Working with Samsung's S-Pen
Samsung promised to also print out your drawings on a T-shirt but unfortunately their T-shirt-printer broke the day before so we just got photo prints.
Of course this GALAXY Studio is only promotion for their devices, especially the Note devices which feature the S-Pen – a stylus to be used with the Note devices to accurately input drawings.
So I took the opportunity and not only tested simple drawing but also using the keyboard as well as testing some of the features (especially apps!) Samsung announced for the Note 2.
Drawing using the S-Pen really works great, because with just fingers, you could never reach that high accuracy. Sometimes drawing didn't work: I saw the result but after lifting the pen, the last drawing vanished again. Fortunately this only happened when I accidentally also touched the screen with my hand, so it looks like the the Galaxy Note 10.1 was just too big for me ;)
Using the keyboard with the stylus was also really easy and not as uncomfortable as I expected, but I definitely prefer using my fingers for this one – and luckily that's possible!
I also asked Samsung's promoters about this feature where you can write notes on the back of a picture (which in my opinion is a great idea). At first they did not understand my question, they thought I wanted to use images in my notes, not notes on my image – but eventually they were able to show it to me ;)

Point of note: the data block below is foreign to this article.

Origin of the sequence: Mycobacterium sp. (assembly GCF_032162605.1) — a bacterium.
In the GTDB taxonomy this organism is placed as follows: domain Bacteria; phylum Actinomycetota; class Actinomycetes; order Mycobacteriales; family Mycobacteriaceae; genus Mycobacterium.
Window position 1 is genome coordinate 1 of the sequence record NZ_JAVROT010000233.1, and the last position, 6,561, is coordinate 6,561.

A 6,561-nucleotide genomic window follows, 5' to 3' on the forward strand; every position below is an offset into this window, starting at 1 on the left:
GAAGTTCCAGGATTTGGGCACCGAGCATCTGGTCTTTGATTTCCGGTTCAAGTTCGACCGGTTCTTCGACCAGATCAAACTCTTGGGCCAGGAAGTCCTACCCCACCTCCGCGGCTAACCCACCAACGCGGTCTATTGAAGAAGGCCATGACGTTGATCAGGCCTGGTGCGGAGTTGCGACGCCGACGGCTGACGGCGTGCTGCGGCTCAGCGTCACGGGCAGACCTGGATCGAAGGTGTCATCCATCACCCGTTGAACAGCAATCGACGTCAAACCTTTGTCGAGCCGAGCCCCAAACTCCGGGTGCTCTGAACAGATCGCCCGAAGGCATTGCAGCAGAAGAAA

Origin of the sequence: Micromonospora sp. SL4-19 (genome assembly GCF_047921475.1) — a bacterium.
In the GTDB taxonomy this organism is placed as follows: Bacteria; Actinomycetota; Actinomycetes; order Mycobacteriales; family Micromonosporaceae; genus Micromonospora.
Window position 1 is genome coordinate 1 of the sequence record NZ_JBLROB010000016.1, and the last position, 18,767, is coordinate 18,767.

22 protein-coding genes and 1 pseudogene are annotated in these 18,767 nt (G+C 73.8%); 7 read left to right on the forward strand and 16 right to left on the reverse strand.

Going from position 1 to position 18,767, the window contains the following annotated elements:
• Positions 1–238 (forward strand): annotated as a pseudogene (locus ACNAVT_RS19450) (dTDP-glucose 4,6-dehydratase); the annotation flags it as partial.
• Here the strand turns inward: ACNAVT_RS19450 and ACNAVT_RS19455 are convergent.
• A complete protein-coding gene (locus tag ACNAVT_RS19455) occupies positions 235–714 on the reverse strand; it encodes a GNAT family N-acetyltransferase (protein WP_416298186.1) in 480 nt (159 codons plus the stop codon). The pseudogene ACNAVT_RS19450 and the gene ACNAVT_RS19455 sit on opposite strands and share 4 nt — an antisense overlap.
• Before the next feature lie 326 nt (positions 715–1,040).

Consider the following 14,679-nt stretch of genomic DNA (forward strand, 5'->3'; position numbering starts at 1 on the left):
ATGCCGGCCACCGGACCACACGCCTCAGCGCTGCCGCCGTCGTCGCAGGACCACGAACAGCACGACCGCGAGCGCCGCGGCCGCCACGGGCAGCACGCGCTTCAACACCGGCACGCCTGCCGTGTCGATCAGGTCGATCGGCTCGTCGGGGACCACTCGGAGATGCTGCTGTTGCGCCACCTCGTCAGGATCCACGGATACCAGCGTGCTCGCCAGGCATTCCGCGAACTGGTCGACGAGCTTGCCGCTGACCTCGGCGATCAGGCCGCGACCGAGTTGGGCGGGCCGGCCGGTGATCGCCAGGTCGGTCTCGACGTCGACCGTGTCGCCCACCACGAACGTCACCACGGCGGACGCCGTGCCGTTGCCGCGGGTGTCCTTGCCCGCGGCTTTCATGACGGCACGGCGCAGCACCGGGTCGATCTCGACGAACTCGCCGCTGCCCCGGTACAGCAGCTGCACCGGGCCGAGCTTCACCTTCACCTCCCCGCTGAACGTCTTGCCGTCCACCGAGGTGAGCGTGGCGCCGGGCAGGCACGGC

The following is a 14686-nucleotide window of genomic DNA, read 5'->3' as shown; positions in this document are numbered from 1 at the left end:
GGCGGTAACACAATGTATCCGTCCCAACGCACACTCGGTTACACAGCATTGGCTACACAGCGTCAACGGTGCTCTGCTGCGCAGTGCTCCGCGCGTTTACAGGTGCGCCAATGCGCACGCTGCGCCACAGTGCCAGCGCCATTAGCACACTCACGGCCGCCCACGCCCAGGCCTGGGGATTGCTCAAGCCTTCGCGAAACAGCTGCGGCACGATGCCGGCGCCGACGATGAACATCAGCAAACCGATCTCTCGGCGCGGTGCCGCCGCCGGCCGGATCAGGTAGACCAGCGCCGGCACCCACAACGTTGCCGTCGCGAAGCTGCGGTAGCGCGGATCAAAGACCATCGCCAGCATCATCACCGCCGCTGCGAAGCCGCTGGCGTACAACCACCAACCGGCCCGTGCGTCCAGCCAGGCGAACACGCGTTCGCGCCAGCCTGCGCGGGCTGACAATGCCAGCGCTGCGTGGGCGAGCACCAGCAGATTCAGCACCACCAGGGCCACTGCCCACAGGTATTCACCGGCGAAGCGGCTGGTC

It was just after they showed me how to open that, when I realized that the Samsung (and almost all the other manufacturers) still use hardware keys – which was why I was not able to find the feature: it was just hidden in an off-screen menu.
Last but not least, the guys there, showed me a neat app to edit photos – similar to Instagram (but with more useful effects). I didn't catch the name but it comes out of the box with at least the Note 2.
So what's the conclusion? I really like the S-Pen technology and it's really easy and comfortable to use but it's also great to be able to use your fingers if you like (without feeling any difference). This stylus approach is especially useful for drawing as well as quickly taking notes – writing with a pen is usually faster than using a (software) keyboard. There are some small flaws but I guess they are not that grave.
The apps on the Note 2 are also quite nice, but the device itself is a little bit too big for a phone – so let's continue calling it a phablet ;)
Also, Samsung deciding to use hardware keys was not a good decision. It's hidden and does not help users get the best out of their Android device (especially when switching between manufacturers). I definitely prefer the Google way on my Galaxy Nexus: only software buttons and action items I'm already used to.
Now I only need to win one of those devices ;)
UPDATE: I did not win – the competition was too good ;)